USA -(Ammoland.com)- On the night of April 18th, 1775, Dr. Joseph Warren, head of the colonials in Boston, was informed that the British Regulars were going to try to seize colonial stores of firearms, gun powder, and also try to capture Patriot Leaders.
He dispatched Paul Revere and William Dawes to sound the “alarm and muster”. Both men had problems. Sybil Ludington, 16-year-old daughter of a Patriot leader, knew that she could get through. She was an excellent horsewoman and lighter than the men.
Besides, she was a woman and less likely to be detained. Sybil and her horse, Star, covered over 40 miles, more than Revere and Dawes.
On April 19, 1775, British Regulars arrived in Lexington, Massachusetts to seize stores of firearms and gunpowder from American Patriots. American Minutemen confronted the British Regulars.
The Americans were ordered to disperse. As they began doing so, a shot was fired and the American Revolution was on. No one can surely say who fired the first shot, as shots were fired earlier that morning at Lexington, leaving eight Americans dead or dying and the British suffering one casualty.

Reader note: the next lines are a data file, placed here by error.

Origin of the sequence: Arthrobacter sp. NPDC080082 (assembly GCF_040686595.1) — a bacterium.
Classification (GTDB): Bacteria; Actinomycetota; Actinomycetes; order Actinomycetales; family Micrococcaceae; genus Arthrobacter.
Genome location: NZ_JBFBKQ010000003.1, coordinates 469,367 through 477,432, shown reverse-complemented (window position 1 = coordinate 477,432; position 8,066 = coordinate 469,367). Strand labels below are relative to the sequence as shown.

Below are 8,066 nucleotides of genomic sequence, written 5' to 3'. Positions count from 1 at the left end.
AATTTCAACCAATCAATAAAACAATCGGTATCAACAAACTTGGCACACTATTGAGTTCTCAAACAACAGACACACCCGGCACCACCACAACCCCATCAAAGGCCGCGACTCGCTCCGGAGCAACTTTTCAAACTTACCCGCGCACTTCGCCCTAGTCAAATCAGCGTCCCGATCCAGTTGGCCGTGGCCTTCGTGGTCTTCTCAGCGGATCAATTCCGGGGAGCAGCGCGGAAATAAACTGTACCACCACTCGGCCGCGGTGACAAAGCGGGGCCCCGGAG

The Regulars then marched on to Concord, Massachusetts, arriving there shortly before noon. However, by this time, the word had spread. They found themselves surrounded by hundreds of Minutemen.
The British regulars retreated 16 miles back to Boston but the Minutemen were waiting behind every tree, rock and fence. The British lost 300 men, while the Minutemen lost less than 100.
Shot Heard Round the World Day (SHRW), a term made universal by Ralph Waldo Emmerson's “Concord Hymn”, has become a national event for gun owners. It is celebrated by gun owners going to a range near them and shooting. If you can't make it today, go to your favorite shooting range this weekend and fire a few rounds.
Every shot you fire is a celebration of freedom! Next year, SHRW Day will be the first weekend after April 19th (April 21st and 22nd, 2018). While April 19th is the actual day, it is easier for people to get to the range on weekends.
We are the sons and daughters of these men and women who stood up to the most powerful nation on earth in 1775. Let us not forget their sacrifice and the sacrifices of all those who fought to preserve our freedom since.
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